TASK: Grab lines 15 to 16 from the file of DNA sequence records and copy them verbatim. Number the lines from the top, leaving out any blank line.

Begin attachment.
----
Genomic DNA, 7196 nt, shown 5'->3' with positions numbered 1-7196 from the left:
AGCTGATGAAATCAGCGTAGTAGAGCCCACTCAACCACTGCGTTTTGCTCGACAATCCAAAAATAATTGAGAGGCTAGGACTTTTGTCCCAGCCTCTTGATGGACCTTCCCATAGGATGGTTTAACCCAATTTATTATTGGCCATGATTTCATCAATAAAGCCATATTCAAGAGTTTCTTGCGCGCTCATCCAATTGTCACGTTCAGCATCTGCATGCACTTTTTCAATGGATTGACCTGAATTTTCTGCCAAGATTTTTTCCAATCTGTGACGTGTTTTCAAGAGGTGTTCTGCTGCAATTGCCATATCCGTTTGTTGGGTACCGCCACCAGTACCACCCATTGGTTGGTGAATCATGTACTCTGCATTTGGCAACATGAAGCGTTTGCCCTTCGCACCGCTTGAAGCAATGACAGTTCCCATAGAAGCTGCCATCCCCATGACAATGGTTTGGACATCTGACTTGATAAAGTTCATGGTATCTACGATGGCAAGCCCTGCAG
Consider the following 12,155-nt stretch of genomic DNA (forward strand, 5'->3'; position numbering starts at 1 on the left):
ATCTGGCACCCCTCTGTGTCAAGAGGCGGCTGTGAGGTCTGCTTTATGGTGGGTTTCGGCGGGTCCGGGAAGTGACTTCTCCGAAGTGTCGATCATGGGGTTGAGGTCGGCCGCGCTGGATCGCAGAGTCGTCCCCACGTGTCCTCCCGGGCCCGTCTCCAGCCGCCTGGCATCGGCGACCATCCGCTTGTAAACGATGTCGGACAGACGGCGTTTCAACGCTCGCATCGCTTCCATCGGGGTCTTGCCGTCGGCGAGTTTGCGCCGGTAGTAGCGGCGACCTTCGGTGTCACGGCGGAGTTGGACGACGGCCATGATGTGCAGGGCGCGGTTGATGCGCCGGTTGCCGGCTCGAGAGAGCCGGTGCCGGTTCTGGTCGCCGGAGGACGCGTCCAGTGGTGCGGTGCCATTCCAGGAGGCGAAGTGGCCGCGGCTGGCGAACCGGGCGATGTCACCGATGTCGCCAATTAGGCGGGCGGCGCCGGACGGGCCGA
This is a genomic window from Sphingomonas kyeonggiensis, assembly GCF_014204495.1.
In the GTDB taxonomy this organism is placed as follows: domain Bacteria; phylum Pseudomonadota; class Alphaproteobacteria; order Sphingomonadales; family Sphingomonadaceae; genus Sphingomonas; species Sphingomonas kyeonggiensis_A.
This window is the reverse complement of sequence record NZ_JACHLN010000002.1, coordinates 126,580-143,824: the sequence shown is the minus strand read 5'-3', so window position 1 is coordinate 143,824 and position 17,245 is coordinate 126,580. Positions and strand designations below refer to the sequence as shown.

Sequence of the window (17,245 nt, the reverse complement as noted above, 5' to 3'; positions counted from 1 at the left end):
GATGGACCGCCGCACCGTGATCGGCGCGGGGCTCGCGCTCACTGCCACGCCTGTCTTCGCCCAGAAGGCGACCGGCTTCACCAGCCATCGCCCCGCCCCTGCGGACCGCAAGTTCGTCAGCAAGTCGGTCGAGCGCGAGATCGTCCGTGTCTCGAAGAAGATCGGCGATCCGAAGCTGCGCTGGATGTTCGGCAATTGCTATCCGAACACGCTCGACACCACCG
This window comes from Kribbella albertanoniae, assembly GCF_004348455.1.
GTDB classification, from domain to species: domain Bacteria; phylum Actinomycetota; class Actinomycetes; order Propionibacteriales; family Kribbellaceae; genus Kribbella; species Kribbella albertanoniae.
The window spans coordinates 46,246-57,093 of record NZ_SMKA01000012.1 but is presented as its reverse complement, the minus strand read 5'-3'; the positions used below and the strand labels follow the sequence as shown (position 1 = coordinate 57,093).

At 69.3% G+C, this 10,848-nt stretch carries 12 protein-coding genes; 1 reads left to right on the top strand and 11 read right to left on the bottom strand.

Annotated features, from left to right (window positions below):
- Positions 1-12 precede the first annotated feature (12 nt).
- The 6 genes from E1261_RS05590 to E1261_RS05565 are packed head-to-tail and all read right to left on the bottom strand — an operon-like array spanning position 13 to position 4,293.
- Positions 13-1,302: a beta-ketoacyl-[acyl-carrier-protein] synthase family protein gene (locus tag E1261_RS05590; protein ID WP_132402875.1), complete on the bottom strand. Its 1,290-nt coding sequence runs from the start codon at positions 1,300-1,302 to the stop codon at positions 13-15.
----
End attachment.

- Positions 1-12 precede the first annotated feature (12 nt).
- The 6 genes from E1261_RS05590 to E1261_RS05565 are packed head-to-tail and all read right to left on the bottom strand — an operon-like array spanning position 13 to position 4,293.